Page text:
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The USPS actually has a free API for this and it works pretty well. You can submit up to 5 in one requests (no bulk requests). You'll need to register for an API key. The following is how this can be implemented using look ups for 2 zip codes in 1 request: void Main() { var urlRoot = "http://production.shippingapis.com/ShippingAPI.dll"; var ...


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I organized your directory structure a bit differently. Despite older code snippets on the internets, you don't need to bind the data to the data frame. But, you do need to fortify polygons to use with ggplot. Also, read.csv makes a data.frame, so you don't need to re-make one from that call. library(ggplot2) library(maptools) library(rgdal) ...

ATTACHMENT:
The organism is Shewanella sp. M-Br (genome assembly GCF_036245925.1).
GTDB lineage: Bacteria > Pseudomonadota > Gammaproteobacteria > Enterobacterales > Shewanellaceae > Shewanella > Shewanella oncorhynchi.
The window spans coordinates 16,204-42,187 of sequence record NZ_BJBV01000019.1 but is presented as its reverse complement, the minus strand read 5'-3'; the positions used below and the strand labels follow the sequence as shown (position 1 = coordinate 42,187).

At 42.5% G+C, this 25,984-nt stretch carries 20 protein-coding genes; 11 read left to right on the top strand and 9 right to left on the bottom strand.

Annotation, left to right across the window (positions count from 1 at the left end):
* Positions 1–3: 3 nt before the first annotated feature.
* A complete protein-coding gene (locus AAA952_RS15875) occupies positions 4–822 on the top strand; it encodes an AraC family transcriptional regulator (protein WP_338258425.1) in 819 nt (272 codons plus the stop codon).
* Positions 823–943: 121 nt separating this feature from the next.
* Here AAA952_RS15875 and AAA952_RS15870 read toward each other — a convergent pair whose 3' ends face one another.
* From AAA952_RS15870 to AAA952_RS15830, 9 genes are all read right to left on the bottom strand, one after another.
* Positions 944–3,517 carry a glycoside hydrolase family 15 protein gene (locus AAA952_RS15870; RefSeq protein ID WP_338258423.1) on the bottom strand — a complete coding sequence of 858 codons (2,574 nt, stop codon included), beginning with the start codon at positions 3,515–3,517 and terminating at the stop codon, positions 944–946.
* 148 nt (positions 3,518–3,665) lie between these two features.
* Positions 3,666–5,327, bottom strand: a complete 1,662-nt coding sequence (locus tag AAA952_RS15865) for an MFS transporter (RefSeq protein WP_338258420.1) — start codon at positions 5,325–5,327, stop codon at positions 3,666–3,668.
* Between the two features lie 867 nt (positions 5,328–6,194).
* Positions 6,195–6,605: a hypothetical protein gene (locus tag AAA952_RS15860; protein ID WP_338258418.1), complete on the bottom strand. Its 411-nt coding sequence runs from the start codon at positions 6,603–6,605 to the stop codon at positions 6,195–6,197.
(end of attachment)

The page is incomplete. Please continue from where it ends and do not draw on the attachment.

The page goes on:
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Please note that this is quite a hard problem, as stated by the accepted answer. I guess it didn't deter the folks at geonames.org though. They have a file a country info file, which doesn't fit whole into this answer - limit is at 30000 chars apparently. There are regexes for about 150 countries. I extracted the bits relevant to this question here : AD ...


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Use the Geocoding API from Google to first map the city to the corresponding lat-long pair. Then use the Geonames API to get the postal codes in nearby radius. Use the following format for the Geonames API http://api.geonames.org/findNearbyPostalCodes?lat=47&lng=9&username=demo Find more details here


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I know that this post is TOO old, but making some research for a client I've found some useful functionality of Google Maps API and is so simple to implement, you just need to pass to the url the origin and destination ZIP codes, and it calculates the distance even with the traffic, you can use it with any language: origins = 90210 destinations = 93030 mode ...



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